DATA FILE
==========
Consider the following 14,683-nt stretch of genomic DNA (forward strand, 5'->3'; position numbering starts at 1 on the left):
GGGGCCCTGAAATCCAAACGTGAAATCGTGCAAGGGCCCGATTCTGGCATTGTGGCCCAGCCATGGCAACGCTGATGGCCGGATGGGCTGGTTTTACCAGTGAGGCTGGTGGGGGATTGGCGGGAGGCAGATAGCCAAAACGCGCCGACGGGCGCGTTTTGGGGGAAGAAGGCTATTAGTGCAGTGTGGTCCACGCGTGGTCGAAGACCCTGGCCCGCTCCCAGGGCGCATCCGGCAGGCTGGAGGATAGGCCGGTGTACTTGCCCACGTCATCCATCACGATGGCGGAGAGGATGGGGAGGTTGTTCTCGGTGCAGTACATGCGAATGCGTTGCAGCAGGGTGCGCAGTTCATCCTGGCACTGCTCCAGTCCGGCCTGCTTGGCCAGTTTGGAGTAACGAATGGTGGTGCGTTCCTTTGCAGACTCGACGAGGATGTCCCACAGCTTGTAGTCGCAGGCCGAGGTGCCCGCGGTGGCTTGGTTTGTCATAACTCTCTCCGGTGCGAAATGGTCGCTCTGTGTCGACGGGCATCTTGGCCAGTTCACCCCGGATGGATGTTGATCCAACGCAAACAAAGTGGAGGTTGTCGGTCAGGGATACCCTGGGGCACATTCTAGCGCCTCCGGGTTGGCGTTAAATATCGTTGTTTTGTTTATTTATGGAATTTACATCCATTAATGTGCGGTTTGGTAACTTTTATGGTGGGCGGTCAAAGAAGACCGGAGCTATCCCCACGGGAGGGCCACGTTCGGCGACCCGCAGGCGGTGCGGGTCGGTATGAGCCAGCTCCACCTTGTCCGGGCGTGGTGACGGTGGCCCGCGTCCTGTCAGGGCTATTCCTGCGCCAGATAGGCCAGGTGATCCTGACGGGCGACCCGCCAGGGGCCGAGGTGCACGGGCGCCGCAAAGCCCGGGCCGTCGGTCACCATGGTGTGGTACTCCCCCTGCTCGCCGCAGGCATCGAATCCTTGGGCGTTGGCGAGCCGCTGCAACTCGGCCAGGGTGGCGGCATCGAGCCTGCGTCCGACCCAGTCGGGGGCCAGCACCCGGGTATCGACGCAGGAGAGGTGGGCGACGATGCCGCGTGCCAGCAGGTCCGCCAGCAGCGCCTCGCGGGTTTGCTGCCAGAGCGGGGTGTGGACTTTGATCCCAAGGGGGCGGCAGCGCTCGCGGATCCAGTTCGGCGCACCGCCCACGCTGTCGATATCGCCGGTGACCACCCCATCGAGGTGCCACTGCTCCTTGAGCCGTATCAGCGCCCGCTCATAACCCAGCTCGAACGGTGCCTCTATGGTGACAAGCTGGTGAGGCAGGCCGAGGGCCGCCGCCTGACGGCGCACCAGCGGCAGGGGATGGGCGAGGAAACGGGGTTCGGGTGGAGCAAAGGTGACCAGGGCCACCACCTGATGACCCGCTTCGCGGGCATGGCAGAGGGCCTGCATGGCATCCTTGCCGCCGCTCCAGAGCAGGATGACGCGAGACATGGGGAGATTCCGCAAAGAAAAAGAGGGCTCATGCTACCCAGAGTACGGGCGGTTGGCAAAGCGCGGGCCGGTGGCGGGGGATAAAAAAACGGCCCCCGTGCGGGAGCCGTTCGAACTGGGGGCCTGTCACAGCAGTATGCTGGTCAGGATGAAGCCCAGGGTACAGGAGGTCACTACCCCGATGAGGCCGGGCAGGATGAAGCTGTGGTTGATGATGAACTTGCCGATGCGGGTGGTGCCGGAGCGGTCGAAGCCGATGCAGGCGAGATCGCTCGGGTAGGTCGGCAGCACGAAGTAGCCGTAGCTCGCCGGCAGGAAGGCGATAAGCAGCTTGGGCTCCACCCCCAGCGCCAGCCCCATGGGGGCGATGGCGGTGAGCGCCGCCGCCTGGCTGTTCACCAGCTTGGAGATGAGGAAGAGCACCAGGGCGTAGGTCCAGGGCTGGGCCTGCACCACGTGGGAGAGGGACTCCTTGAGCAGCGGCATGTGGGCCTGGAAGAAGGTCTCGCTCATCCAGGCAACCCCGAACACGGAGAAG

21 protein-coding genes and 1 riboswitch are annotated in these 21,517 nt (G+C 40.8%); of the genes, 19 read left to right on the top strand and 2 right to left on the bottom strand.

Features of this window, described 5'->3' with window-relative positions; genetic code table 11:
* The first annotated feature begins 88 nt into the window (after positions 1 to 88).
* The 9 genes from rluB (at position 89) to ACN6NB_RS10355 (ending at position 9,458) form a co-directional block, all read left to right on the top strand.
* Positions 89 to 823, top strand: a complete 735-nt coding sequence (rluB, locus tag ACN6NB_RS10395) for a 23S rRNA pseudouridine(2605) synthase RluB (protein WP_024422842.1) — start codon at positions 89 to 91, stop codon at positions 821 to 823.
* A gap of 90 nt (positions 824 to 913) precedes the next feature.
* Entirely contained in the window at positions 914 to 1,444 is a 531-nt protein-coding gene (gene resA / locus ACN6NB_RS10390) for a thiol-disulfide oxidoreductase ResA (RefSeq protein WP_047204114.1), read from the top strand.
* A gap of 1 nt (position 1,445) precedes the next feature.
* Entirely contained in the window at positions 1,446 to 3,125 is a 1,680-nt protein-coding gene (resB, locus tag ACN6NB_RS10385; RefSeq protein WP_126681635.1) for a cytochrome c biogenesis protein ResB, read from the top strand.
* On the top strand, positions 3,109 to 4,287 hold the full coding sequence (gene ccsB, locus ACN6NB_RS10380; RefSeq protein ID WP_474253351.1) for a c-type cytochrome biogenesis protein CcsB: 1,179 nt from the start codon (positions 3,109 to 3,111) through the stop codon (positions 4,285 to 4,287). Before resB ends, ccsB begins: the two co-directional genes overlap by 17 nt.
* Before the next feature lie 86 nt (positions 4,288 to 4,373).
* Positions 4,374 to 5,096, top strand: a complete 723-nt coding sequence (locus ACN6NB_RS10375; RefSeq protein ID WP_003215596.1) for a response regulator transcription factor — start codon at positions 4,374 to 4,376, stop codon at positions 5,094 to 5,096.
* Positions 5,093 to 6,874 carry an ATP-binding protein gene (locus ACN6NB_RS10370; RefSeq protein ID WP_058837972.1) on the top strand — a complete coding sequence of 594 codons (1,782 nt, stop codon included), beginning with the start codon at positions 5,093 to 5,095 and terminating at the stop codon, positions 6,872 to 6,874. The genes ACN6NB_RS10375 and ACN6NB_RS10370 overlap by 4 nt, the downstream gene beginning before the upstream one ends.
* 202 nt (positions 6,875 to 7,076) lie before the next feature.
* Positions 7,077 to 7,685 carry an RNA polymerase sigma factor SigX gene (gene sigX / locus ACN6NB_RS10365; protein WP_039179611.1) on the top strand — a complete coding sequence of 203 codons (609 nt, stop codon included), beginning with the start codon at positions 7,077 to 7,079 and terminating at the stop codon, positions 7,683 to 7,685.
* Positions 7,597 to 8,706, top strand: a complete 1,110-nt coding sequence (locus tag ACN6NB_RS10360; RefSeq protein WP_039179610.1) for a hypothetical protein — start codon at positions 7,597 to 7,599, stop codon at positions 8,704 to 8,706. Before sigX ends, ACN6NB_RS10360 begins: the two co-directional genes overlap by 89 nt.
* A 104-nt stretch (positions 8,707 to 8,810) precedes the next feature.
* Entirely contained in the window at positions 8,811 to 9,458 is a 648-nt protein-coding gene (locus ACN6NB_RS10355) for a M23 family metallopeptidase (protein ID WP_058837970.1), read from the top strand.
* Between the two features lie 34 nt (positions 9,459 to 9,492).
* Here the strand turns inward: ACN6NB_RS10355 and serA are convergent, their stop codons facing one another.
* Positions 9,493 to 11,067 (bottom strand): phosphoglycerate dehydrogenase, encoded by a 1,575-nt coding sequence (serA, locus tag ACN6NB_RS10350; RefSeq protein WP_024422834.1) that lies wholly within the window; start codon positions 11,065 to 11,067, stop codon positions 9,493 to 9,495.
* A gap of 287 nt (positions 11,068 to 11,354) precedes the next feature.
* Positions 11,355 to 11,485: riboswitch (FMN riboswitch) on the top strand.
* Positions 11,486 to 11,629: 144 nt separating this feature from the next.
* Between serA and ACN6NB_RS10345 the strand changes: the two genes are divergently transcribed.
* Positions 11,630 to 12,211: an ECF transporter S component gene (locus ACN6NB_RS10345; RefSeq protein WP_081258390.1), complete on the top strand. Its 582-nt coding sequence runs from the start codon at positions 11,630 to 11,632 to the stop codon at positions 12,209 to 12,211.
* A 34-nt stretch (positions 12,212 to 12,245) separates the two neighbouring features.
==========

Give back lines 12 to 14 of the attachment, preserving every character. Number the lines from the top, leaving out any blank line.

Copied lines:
* On the top strand, positions 3,109 to 4,287 hold the full coding sequence (gene ccsB, locus ACN6NB_RS10380; RefSeq protein ID WP_474253351.1) for a c-type cytochrome biogenesis protein CcsB: 1,179 nt from the start codon (positions 3,109 to 3,111) through the stop codon (positions 4,285 to 4,287). Before resB ends, ccsB begins: the two co-directional genes overlap by 17 nt.
* Before the next feature lie 86 nt (positions 4,288 to 4,373).
* Positions 4,374 to 5,096, top strand: a complete 723-nt coding sequence (locus ACN6NB_RS10375; RefSeq protein ID WP_003215596.1) for a response regulator transcription factor — start codon at positions 4,374 to 4,376, stop codon at positions 5,094 to 5,096.